Look out for signs of landslides, those in hotspots warned


PETALING JAYA: If you live near sloped areas, keep an eye on new cracks appearing in the walls or pillars of your home.

Take note of trees that seemingly continue to keep slanting as well.

According to the Minerals and Geoscience Department, these could be early signs of a landslide.

Other things to look out for are noticeable soil or debris movement, or bumps and cracks in the roads, said the department, adding that those living in areas with a history of landslides should pay close attention to their surroundings.

The department said 31 landslide hotspots and 254 critical slopes were identified across Malaysia.

In the peninsula, among the 31 hotspots include along the East-West Link Expressway, Tapah-Cameron Highlands route, Seremban-Simpang Pertang route, Rembau-Johol route and Bukit Antarabangsa.

In Sabah and Sarawak, locations in Kota Kinabalu, Sandakan, Miri, Kapit and Bau were identified as hotspots.

A total of 6,431 landslides and 602 deaths were recorded from landslide incidents in the 31 hotspots from May 11, 1961 to Dec 17, 2023. On the 254 critical slopes monitored by the Minerals and Geoscience Department, 104 were classified as being high-risk, while 97 were medium-risk and the remaining 53 being low-risk.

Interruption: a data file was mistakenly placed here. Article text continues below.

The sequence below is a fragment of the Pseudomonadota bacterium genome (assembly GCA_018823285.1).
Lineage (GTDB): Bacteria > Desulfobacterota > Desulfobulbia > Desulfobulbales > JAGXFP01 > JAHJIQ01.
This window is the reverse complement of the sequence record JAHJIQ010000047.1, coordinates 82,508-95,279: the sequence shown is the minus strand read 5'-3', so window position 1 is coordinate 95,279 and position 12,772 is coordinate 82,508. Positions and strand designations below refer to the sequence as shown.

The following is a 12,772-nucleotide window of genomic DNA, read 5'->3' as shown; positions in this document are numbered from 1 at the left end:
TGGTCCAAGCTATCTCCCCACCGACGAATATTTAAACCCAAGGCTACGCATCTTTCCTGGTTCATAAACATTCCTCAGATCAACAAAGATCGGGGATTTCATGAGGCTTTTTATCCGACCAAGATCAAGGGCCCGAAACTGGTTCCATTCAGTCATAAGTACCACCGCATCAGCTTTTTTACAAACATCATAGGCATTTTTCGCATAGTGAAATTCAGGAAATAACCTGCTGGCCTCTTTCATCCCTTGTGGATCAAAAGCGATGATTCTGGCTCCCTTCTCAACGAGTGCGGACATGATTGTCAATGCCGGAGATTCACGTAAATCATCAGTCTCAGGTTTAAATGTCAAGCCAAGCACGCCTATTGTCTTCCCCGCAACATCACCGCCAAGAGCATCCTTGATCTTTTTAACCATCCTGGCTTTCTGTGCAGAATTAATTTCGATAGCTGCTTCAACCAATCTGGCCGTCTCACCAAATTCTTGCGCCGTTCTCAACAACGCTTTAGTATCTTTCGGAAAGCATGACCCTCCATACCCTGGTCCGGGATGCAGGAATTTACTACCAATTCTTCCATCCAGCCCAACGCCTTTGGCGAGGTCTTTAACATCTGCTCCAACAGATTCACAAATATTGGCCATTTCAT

Sabah had the highest number of critical slopes with 36, followed by Johor, Pahang, Terengganu, Kelantan and Perak (25 each), Sarawak and Selangor (21), Negri Sembilan (19), Penang (13), Kedah (eight), Melaka (six), Perlis (four) and Kuala Lumpur (one).

A total of 37 of the identified critical slopes had mitigation measures completed while 15 were currently undergoing the process.

The remaining 202 meanwhile are currently being monitored for further action.

“Any information related to the monitoring of these slopes is dispensed to related agencies for further action either through reports or technical presentations at disaster management meetings at the federal, state or district levels,” the department said in a statement to The Star.

It said the classification and monitoring of the said slopes were done in phases, with reports given to the local authorities involved and technical agencies or departments to assist in mitigation and maintenance measures.

“The information is also given to responder agencies for their preparations in facing any geological disasters,” it said.

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signs , landslide , hotspots

   

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